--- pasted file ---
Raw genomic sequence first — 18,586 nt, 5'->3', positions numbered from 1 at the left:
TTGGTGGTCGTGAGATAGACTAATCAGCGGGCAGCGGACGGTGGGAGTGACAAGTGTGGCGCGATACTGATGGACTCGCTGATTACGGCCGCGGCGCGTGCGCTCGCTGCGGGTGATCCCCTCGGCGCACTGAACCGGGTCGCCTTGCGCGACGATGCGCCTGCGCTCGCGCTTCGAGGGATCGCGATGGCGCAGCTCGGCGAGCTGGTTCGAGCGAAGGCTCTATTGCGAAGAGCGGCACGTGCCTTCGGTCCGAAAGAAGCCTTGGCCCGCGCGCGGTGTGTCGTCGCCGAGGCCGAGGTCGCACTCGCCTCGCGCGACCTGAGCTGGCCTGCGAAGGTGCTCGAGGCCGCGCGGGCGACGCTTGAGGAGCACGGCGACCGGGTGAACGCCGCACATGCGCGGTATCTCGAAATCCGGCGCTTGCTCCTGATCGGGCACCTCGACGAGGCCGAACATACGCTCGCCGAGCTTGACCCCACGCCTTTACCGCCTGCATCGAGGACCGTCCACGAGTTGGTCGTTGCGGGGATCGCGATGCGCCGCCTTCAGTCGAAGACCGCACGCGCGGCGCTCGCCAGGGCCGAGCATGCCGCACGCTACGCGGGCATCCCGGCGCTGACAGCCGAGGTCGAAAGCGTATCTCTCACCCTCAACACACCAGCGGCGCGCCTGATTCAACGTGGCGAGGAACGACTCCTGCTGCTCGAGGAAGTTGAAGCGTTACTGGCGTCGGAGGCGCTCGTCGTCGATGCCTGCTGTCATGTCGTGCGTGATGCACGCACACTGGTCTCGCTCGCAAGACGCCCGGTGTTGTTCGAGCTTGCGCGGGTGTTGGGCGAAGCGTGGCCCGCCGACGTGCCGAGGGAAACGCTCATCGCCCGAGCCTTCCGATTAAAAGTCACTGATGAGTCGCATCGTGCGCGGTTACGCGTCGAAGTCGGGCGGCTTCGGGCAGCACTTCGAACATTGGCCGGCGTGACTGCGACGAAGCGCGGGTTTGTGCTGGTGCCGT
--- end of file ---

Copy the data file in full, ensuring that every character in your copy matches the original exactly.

Raw genomic sequence first — 18,586 nt, 5'->3', positions numbered from 1 at the left:
TTGGTGGTCGTGAGATAGACTAATCAGCGGGCAGCGGACGGTGGGAGTGACAAGTGTGGCGCGATACTGATGGACTCGCTGATTACGGCCGCGGCGCGTGCGCTCGCTGCGGGTGATCCCCTCGGCGCACTGAACCGGGTCGCCTTGCGCGACGATGCGCCTGCGCTCGCGCTTCGAGGGATCGCGATGGCGCAGCTCGGCGAGCTGGTTCGAGCGAAGGCTCTATTGCGAAGAGCGGCACGTGCCTTCGGTCCGAAAGAAGCCTTGGCCCGCGCGCGGTGTGTCGTCGCCGAGGCCGAGGTCGCACTCGCCTCGCGCGACCTGAGCTGGCCTGCGAAGGTGCTCGAGGCCGCGCGGGCGACGCTTGAGGAGCACGGCGACCGGGTGAACGCCGCACATGCGCGGTATCTCGAAATCCGGCGCTTGCTCCTGATCGGGCACCTCGACGAGGCCGAACATACGCTCGCCGAGCTTGACCCCACGCCTTTACCGCCTGCATCGAGGACCGTCCACGAGTTGGTCGTTGCGGGGATCGCGATGCGCCGCCTTCAGTCGAAGACCGCACGCGCGGCGCTCGCCAGGGCCGAGCATGCCGCACGCTACGCGGGCATCCCGGCGCTGACAGCCGAGGTCGAAAGCGTATCTCTCACCCTCAACACACCAGCGGCGCGCCTGATTCAACGTGGCGAGGAACGACTCCTGCTGCTCGAGGAAGTTGAAGCGTTACTGGCGTCGGAGGCGCTCGTCGTCGATGCCTGCTGTCATGTCGTGCGTGATGCACGCACACTGGTCTCGCTCGCAAGACGCCCGGTGTTGTTCGAGCTTGCGCGGGTGTTGGGCGAAGCGTGGCCCGCCGACGTGCCGAGGGAAACGCTCATCGCCCGAGCCTTCCGATTAAAAGTCACTGATGAGTCGCATCGTGCGCGGTTACGCGTCGAAGTCGGGCGGCTTCGGGCAGCACTTCGAACATTGGCCGGCGTGACTGCGACGAAGCGCGGGTTTGTGCTGGTGCCGT